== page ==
Florida’s Seniors Left Vulnerable to Hurricanes Because of Extensions to Generator Rules and Lack of Enforcement

September 10, 2019by Cindy Krischer Goodman
Police surround the Rehabilitation Center at Hollywood Hills, which had no air conditioning after Hurricane Irma knocked out power, on Sept. 13, 2017, in Hollywood, Fla. (John McCall/Sun-Sentinel/TNS)

FORT LAUDERDALE, Fla. — As powerful Hurricane Dorian threatened Florida, thousands of elderly at nursing homes and adult living facilities were at risk in facilities without generators or back-up power.

It was a situation that Florida regulators had tried to correct in the wake of a dozen heat-related deaths at a Hollywood nursing home after Hurricane Irma, two years ago. Following those deaths, Florida changed its regulations to require backup generators and enough fuel to maintain comfortable temperatures at all of the 3,749 nursing homes and assisted living facilities in the state in the event of a power loss.

After an initial 60-day deadline, the state set a final deadline of June 1, 2018, for the nursing homes to get a generator, create and submit their emergency plans, and then pass an inspection. If a facility doesn’t adhere to the new rules, the state could impose administrative fines or suspend the facility’s license to operate.

Some complied, some did not.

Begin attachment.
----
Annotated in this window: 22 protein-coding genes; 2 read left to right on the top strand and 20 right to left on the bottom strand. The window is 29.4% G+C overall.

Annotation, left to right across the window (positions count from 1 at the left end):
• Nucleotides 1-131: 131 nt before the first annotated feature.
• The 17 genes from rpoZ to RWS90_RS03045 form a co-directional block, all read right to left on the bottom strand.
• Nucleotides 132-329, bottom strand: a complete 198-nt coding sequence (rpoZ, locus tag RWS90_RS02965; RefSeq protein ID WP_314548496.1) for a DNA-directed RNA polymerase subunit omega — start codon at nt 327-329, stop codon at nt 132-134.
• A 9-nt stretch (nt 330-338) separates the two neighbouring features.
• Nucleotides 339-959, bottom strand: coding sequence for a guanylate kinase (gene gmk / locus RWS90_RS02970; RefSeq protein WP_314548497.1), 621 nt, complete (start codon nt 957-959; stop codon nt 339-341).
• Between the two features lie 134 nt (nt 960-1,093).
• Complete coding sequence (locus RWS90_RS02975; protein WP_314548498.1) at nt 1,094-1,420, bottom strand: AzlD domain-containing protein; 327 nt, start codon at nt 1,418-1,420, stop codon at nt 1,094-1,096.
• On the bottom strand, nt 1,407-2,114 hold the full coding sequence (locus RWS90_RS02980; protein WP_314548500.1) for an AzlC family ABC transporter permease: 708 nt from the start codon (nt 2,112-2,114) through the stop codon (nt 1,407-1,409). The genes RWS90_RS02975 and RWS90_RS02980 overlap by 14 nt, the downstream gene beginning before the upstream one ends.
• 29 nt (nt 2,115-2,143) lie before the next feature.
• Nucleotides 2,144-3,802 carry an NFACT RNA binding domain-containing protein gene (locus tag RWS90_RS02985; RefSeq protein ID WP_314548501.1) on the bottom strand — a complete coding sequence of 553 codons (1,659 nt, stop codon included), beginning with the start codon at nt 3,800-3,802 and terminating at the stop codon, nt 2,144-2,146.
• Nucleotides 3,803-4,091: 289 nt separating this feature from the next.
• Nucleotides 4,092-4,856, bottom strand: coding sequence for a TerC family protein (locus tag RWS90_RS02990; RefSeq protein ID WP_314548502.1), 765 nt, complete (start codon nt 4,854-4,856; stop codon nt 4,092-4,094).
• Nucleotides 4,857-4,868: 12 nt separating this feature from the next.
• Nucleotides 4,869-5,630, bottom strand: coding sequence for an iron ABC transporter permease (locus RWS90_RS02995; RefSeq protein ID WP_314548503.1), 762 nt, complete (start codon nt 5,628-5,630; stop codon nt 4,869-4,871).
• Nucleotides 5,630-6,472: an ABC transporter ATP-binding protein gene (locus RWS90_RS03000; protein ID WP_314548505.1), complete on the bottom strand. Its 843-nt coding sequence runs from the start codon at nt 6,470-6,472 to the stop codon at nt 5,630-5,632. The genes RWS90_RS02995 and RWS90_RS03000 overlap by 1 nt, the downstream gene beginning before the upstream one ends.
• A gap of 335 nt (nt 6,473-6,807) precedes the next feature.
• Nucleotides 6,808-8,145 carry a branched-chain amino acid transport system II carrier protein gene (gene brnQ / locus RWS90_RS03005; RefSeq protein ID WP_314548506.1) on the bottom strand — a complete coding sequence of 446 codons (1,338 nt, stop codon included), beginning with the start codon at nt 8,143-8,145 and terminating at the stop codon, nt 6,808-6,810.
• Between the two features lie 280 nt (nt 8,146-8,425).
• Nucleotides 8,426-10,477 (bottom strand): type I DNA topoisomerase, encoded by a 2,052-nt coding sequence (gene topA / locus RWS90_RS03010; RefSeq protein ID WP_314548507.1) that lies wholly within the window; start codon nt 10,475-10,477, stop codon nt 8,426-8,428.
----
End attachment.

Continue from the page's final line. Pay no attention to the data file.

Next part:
Nearly 60% of Florida’s nursing homes and adult living facilities filed waivers, extensions and variances multiple times, asking for more time to meet the requirements. And some didn’t respond at all.

Two days after Gov. Ron DeSantis declared a “state of emergency” in Florida for counties in Hurricane Dorian’s path, the Agency for Health Care Administration’s generator status map showed one in five Florida nursing homes or assisted living facilities were counting on temporary generators to be delivered before Hurricane Dorian hit — and some had not communicated at all with the state about their generator status. The rules require nursing homes to bring temporary generators on site within 24 hours after the governor declares a state of emergency for counties in the storm’s path.

“The luck of the weather spared us from having a harsh test of the state of our nursing home preparedness,” said Dave Bruns, a spokesman for the Florida chapter of AARP, an organization representing people 50 and over. “We can’t take much comfort from the fact we were lucky.”

With Florida in the potential path of a major hurricane, the Agency for Health Care Administration scrambled to visit nursing homes and assisted living facilities around the state to check for compliance and onsite generators — in some cases for the first time since the new rules went into place two years ago. About 190,000 people live in Florida nursing homes and assisted living centers, with the majority of them in South Florida.

“There are going to be site checks, there are going to be phone calls to make sure that they have a plan to deal with folks that are in their care,” DeSantis said in a news conference.

As Dorian escalated toward hurricane status, and with the entire state in the cone of uncertainty, the AHCA generator status website (http://fl-generator.com/) showed Florida nursing homes and assisted living facilities with more than 15,000 beds still had not met the requirement for back-up generators.

Mary Mayhew, secretary for the Agency for Health Care Administration in Florida, said her staff had been making ongoing efforts since April to ensure nursing homes and other facilities complied with the generator rules, but intensified its focus after DeSantis declared a state of emergency.

“We made hundreds of calls and site visits to support and verify their generator status,” she said.